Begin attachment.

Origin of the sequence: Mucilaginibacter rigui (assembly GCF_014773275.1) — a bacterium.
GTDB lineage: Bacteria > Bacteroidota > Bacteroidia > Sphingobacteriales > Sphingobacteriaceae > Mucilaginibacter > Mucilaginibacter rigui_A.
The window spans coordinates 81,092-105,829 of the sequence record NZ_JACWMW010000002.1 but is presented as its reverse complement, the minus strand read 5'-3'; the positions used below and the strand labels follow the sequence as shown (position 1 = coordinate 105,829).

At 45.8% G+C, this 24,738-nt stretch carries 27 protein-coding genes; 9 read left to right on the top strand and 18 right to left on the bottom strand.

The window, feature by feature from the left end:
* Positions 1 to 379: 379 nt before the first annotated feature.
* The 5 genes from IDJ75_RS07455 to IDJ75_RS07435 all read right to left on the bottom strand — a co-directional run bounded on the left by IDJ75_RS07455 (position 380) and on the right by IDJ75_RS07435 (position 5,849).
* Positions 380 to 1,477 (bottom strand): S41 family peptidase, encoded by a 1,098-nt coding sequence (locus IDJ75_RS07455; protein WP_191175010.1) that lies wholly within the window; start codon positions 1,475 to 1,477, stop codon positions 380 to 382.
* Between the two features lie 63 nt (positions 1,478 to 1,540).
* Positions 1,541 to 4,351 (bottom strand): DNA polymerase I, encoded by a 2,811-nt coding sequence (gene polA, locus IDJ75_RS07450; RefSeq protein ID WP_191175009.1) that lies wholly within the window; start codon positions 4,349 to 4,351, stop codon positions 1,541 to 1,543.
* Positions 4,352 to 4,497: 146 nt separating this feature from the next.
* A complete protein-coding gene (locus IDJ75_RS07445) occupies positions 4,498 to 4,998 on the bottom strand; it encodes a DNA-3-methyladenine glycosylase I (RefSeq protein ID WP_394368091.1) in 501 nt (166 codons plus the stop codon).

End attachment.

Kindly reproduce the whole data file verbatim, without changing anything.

Origin of the sequence: Mucilaginibacter rigui (assembly GCF_014773275.1) — a bacterium.
GTDB lineage: Bacteria > Bacteroidota > Bacteroidia > Sphingobacteriales > Sphingobacteriaceae > Mucilaginibacter > Mucilaginibacter rigui_A.
The window spans coordinates 81,092-105,829 of the sequence record NZ_JACWMW010000002.1 but is presented as its reverse complement, the minus strand read 5'-3'; the positions used below and the strand labels follow the sequence as shown (position 1 = coordinate 105,829).

At 45.8% G+C, this 24,738-nt stretch carries 27 protein-coding genes; 9 read left to right on the top strand and 18 right to left on the bottom strand.

The window, feature by feature from the left end:
* Positions 1 to 379: 379 nt before the first annotated feature.
* The 5 genes from IDJ75_RS07455 to IDJ75_RS07435 all read right to left on the bottom strand — a co-directional run bounded on the left by IDJ75_RS07455 (position 380) and on the right by IDJ75_RS07435 (position 5,849).
* Positions 380 to 1,477 (bottom strand): S41 family peptidase, encoded by a 1,098-nt coding sequence (locus IDJ75_RS07455; protein WP_191175010.1) that lies wholly within the window; start codon positions 1,475 to 1,477, stop codon positions 380 to 382.
* Between the two features lie 63 nt (positions 1,478 to 1,540).
* Positions 1,541 to 4,351 (bottom strand): DNA polymerase I, encoded by a 2,811-nt coding sequence (gene polA, locus IDJ75_RS07450; RefSeq protein ID WP_191175009.1) that lies wholly within the window; start codon positions 4,349 to 4,351, stop codon positions 1,541 to 1,543.
* Positions 4,352 to 4,497: 146 nt separating this feature from the next.
* A complete protein-coding gene (locus IDJ75_RS07445) occupies positions 4,498 to 4,998 on the bottom strand; it encodes a DNA-3-methyladenine glycosylase I (RefSeq protein ID WP_394368091.1) in 501 nt (166 codons plus the stop codon).